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Ansible Managing AWS resources using Dynamic Inventory

by | Jan 6, 2021

Ansible managing AWS resources is possible using Dynamic Inventory.

As part of our AWS Support Services, we assist our customers with several queries about Ansible.

Today, let us see how Ansible manages AWS resources.

 

Ansible Managing AWS resources

Ansible is a great tool for provisioning servers. However, when it comes to the creation of infrastructure it does not perform as well as Terraform.

Nevertheless, to provision a server it works very well.

Using Ansible to automate applications in AWS greatly increase the chance that our cloud initiative will be a success. The breadth of AWS capability enables IT organizations to dynamically provision entire workloads like never before.

To harness this power, IT organizations must effectively answer:

  • How can we control cloud deployments?
  • How does DevOps work in the cloud?
  • Will my deployment be secure?
  • How can we migrate existing apps to the cloud?

Furthermore, let us see how our Support Engineers use AWS resources using Ansible with the help of Dynamic Inventory.

Ansible Managing AWS resources

Ansible Managing AWS resources using Dynamic Inventory

While provisioning resources, we store the details of our servers in the inventory file. We group them and assign IP etc. However, in the cloud, we cannot manually manage it.

To begin, our Support Techs suggest to:

  • Download ec2.py and ec2.ini and place both files in the same directory.
  • The “boto” library.
    $ pip install boto

 

Configuring Ansible to use ec2.py as the inventory resource

In order to rely on AWS resources, we would need to configure our “ansible.cfg” inventory to point to the “ec2.py” file

[defaults]
inventory = ./ec2.py

Now, that we have our inventory pointed to the “Dynamic Inventory” file, let us try to ping all our EC2 instances.

  • Pinging all our EC2 instances
ansible all -m ping

If we notice, we have not mentioned any IP addresses. This is the advantage of Dynamic Inventory. Hence, Ansible will ping to all our EC2 instances

  • Listing AWS resources

To list AWS resources, we execute the below command:

./ec2.py –list

This will return the entire list of AWS resources in JSON.

{
“_meta”: {
“hostvars”: {
“65.201.11.219”: {
“ansible_host”: “34.201.11.219”,
“ec2__in_monitoring_element”: false,
“ec2_account_id”: “209518873002”,
“ec2_ami_launch_index”: “0”,
“ec2_architecture”: “x86_64”,
“ec2_block_devices”: {
“xvda”: “vol-008e156f7bc2d99ad”
},
“ec2_client_token”: “”,
“ec2_dns_name”: “ec2-65-201-11-219.compute-1.amazonaws.com”,
“ec2_ebs_optimized”: false,
“ec2_eventsSet”: “”,
“ec2_group_name”: “”,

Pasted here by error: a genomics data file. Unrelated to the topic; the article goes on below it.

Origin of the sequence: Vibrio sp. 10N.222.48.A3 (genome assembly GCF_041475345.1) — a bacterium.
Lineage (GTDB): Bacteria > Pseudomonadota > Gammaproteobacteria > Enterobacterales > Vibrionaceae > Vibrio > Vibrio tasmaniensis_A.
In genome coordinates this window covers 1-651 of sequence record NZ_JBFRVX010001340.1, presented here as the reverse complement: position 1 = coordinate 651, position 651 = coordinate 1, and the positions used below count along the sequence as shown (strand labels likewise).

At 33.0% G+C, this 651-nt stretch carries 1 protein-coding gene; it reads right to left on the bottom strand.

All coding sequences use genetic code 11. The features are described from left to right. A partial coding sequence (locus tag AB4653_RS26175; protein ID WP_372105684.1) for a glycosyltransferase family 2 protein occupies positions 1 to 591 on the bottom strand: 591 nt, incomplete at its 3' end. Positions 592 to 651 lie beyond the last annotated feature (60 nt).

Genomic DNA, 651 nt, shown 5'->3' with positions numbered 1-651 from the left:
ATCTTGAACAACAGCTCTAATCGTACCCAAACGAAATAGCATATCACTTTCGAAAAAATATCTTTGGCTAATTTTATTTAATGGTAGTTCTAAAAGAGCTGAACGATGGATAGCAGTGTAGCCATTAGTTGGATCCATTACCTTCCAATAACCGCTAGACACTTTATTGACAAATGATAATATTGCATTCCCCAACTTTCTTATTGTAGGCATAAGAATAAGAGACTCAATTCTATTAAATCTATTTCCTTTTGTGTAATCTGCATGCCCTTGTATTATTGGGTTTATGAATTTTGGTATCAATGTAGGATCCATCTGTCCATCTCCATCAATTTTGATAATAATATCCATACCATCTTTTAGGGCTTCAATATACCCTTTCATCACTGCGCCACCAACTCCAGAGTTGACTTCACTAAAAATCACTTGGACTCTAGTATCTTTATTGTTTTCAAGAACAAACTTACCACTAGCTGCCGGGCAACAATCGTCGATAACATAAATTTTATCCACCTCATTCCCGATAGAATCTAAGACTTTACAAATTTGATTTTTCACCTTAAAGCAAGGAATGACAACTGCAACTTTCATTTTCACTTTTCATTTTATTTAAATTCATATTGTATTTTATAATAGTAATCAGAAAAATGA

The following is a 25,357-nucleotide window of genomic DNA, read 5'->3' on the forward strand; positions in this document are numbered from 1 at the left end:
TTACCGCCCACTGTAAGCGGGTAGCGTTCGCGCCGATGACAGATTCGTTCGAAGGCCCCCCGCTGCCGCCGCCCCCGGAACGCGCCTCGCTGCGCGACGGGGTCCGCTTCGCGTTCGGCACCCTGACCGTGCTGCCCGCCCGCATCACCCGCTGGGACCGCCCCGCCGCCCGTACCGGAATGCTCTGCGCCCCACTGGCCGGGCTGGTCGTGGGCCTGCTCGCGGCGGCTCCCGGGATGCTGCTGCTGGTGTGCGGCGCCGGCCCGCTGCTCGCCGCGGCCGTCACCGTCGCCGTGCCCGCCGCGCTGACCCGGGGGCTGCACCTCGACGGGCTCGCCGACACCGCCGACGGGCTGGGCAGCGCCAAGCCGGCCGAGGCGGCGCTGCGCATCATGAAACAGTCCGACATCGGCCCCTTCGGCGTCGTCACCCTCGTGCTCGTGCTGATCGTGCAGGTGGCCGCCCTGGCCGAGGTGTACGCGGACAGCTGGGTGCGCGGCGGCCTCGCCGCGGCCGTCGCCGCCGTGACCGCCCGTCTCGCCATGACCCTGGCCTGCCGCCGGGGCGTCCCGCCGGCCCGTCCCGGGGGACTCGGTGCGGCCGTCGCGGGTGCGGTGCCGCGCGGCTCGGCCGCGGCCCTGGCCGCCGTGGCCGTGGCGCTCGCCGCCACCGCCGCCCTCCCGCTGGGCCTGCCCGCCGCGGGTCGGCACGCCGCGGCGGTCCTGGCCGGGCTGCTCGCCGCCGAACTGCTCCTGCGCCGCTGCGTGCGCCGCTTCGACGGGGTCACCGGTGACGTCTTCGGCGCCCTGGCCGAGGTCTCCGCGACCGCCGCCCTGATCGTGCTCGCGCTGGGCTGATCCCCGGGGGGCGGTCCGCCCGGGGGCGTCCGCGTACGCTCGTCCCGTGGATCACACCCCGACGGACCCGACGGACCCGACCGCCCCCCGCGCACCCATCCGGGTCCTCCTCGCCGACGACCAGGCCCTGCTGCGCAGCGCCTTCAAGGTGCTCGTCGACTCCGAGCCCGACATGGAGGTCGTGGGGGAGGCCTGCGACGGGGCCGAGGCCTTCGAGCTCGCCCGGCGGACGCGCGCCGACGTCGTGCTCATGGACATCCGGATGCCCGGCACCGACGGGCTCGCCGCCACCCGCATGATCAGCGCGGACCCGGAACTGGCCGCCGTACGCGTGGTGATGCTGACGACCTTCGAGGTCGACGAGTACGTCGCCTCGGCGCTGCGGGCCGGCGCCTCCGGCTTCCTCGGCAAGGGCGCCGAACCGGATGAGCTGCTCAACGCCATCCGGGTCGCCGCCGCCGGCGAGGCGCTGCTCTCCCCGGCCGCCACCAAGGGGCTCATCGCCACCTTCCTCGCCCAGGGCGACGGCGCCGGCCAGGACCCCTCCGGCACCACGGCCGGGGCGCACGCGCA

“ec2_hypervisor”: “xen”,
“ec2_id”: “i-09689b6635c10f3cf2”,
“ec2_image_id”: “ami-467ca739”,
“ec2_instance_profile”: “”,
“ec2_instance_type”: “t2.micro”,
“ec2_ip_address”: “34.222.11.219”,
“ec2_item”: “”,
“ec2_kernel”: “”,
“ec2_key_name”: “ec2_private.pem”,
“ec2_launch_time”: “2018-07-04T20:10:57.000Z”
}}}}

So far we are able to list the AWS resources and ping all our EC2 instances.

  • Destroying AWS resources in Ansible

Creating AWS resources in Ansible is extremely easy but the challenge is destroying them.

Ansible does not store the state of the infrastructure like Terraform, so if we want to destroy resources we have to utilize the Dynamic Inventory feature.

 

Creating AWS EC2 instance

– name: Create EC2 Instance in the public subnet
ec2:
image: ami-467ca739
wait: yes
instance_type: t2.micro
region: “{{ region }}”
group_id: “{{ security_group.group_id }}”
vpc_subnet_id: “{{ subnet.subnet.id }}”
key_name: “{{ keypair.key.name }}”
count_tag: “{{ ec2_tag }}”
exact_count: 1
instance_tags:
tool: “env”
env: “stage”

We need to tag the EC2 server creation as it is important while managing AWS resources in Ansible. This is how Ansible retrieves information of resources by querying the info of the tag.

So to delete the server we will declare the host’s name to match the tag attributes.

hosts: “tag_env_stage”

Now every task will perform on the resources with the tag “env:stage”. We no longer need to maintain the IP addresses of our EC2 instances in the inventory file. This is where Dynamic Inventory shines.

[Couldn’t manage Ansible? We’d be happy to assist]

 

Conclusion

To conclude, Ansible managing AWS resources is possible using Dynamic Inventory. Today, we saw how our Support Techs use AWS resources using Ansible with the help of Dynamic Inventory.

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